I always intend to be respectful on here, and will encourage others to do the same.  That’s a non-negotiable.  I’m willing to hear you challenge me or someone else if you think that’s not happening.  But I can’t promise that everything I say or that other people say will always make you feel comfortable.  Discomfort is a natural part of our human learning and growth process, especially in a society with such a history and continuing reality of racial and cultural injustice.  I’m less concerned about yours or my comfort than I am making sure all of our children and families experience more justice and the opportunity to develop to their fullest potential.

So please, allow yourself to experience whatever you naturally feel, and continue to push through it.  The reality is that we’re all in this society together.  And for those of us working with children and families, we’ve got to continue to work through these fundamental challenges together.

It’s hard work indeed, but it’s all of ours to do!


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Ground Rules – Part 1: Speak your truth!

As we start down this road, it seems appropriate that we begin with some initial rules of the road, if you will... or in this case, rules of the page.  These are rules or guidelines or principles that I expect to follow, and that I'm asking you to follow as well if you'll be joining us - especially if you'll be making comments and/or submitting an essay for posting.

For starters, I'd like to offer up a preliminary set of "ground rules" that were suggested by the team at Casey Family Programs that developed Knowing Who You Are.  For those not familiar, Knowing Who You Are is a set of tools developed to support professionals and family members in exploring and appreciating the meaning and significance of racial and ethnic identity in their work with youth and families involved with the foster care system.  The tools include a 24-minute video, an online learning curriculum and an in-person training.  Of the tools, the Knowing Who You Are Video has long been the centerpiece of the set of tools (it sets the stage for the two subsequent components), and can either be viewed online, or can be ordered free of charge through Casey Family Programs.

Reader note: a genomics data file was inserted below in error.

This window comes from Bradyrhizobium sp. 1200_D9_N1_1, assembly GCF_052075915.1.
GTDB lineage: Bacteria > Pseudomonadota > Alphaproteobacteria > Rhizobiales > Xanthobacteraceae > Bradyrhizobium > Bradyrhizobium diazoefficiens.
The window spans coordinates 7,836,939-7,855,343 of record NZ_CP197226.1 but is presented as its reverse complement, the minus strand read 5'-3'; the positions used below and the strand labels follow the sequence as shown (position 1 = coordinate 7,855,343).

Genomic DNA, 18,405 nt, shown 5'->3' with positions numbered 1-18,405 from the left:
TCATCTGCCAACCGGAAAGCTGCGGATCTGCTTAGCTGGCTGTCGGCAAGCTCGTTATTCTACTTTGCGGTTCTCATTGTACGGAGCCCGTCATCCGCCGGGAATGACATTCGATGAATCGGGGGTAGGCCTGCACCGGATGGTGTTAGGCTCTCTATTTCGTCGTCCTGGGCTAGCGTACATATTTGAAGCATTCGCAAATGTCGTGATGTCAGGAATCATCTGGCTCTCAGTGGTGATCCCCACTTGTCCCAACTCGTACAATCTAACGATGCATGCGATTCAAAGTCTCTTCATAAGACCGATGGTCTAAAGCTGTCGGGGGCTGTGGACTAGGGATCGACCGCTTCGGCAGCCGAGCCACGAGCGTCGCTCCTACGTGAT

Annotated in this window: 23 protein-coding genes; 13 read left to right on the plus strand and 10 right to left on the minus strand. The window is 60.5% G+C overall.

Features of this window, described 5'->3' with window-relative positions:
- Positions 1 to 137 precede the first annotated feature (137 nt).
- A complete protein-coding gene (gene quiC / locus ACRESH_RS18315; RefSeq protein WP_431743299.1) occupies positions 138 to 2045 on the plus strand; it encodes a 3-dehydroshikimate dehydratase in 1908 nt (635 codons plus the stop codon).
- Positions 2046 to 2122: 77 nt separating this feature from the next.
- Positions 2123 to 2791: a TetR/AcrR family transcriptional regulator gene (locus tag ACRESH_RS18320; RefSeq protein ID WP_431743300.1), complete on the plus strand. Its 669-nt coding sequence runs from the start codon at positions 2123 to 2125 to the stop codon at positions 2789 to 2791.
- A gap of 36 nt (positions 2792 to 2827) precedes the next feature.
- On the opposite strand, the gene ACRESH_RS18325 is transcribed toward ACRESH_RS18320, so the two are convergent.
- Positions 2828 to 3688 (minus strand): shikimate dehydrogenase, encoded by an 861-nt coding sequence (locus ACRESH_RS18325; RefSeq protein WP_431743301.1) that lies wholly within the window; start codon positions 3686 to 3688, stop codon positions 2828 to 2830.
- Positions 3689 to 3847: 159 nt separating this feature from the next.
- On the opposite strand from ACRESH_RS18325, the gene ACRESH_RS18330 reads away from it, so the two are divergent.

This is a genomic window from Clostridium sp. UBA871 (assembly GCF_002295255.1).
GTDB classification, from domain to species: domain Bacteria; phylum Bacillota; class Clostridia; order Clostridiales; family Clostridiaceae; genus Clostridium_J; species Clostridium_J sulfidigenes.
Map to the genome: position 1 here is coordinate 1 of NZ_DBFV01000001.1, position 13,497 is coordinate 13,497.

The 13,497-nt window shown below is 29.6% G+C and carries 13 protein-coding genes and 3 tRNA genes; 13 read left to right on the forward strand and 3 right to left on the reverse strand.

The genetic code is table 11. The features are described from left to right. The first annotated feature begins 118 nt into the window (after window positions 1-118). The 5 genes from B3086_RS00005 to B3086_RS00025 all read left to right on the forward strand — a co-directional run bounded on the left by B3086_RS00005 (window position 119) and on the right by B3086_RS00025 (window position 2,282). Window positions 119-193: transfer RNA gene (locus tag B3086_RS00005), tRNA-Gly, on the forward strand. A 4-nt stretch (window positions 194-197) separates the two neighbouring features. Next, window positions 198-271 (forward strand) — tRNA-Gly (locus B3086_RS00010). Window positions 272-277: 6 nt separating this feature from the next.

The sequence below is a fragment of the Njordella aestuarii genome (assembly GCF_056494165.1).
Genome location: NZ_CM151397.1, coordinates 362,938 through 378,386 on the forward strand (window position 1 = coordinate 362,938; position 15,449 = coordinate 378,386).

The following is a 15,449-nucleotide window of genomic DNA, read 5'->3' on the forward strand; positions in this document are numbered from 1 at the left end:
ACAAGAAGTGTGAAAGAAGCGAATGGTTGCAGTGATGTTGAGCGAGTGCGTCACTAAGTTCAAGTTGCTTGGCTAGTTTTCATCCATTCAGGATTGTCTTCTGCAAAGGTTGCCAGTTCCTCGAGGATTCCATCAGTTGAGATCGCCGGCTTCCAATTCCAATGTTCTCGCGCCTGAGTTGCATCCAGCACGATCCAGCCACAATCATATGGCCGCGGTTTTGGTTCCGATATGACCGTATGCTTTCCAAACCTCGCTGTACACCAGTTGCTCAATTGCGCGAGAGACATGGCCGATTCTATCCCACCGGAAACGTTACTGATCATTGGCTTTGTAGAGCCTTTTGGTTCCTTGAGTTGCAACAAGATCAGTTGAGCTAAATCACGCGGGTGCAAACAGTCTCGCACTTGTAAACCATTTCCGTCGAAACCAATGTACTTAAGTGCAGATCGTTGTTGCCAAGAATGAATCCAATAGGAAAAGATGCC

The ground rules offered by the KWYA team are pretty straight forward.  The work involved, however, is more complex.  This week, I'll spend a little more time saying a little bit more about each of the ground rules, as I think about them in the context of this work.  Surely, in addition to my commentary about these as a set of guidelines for this blog, I also think there are parallels for how we think about the work of supporting families - both at the individual and organizational level.  For sure, we'll build on these in the weeks to come.

Today, we'll start with the first ground rule (again... the ground rules or guidelines come from KWYA, and the commentary is mine).

1.  Speak your truth.

The reason I created this blog, and the reason I wrote the essays that are featured in my first book, is that there isn't enough truth-telling about the experiences of African American families in this country.  For that matter, there isn't enough truth-telling about other families who are not white nor white families themselves.  I'm clear that people can reasonably develop different perspectives about the same set of experiences and the same set of dynamics they see play out within child welfare and other systems.  Many factors influence our perspectives.  The issue for me is that only "certain" perspectives get recognized or get air time, if you will, in many professional settings - be they child welfare settings, educational settings, juvenile justice settings, etc.  Unfortunately, the perspectives that get left out most often are those of family members whose experiences with the system are less than favorable, and those professionals and community advocates who share their sensibilities.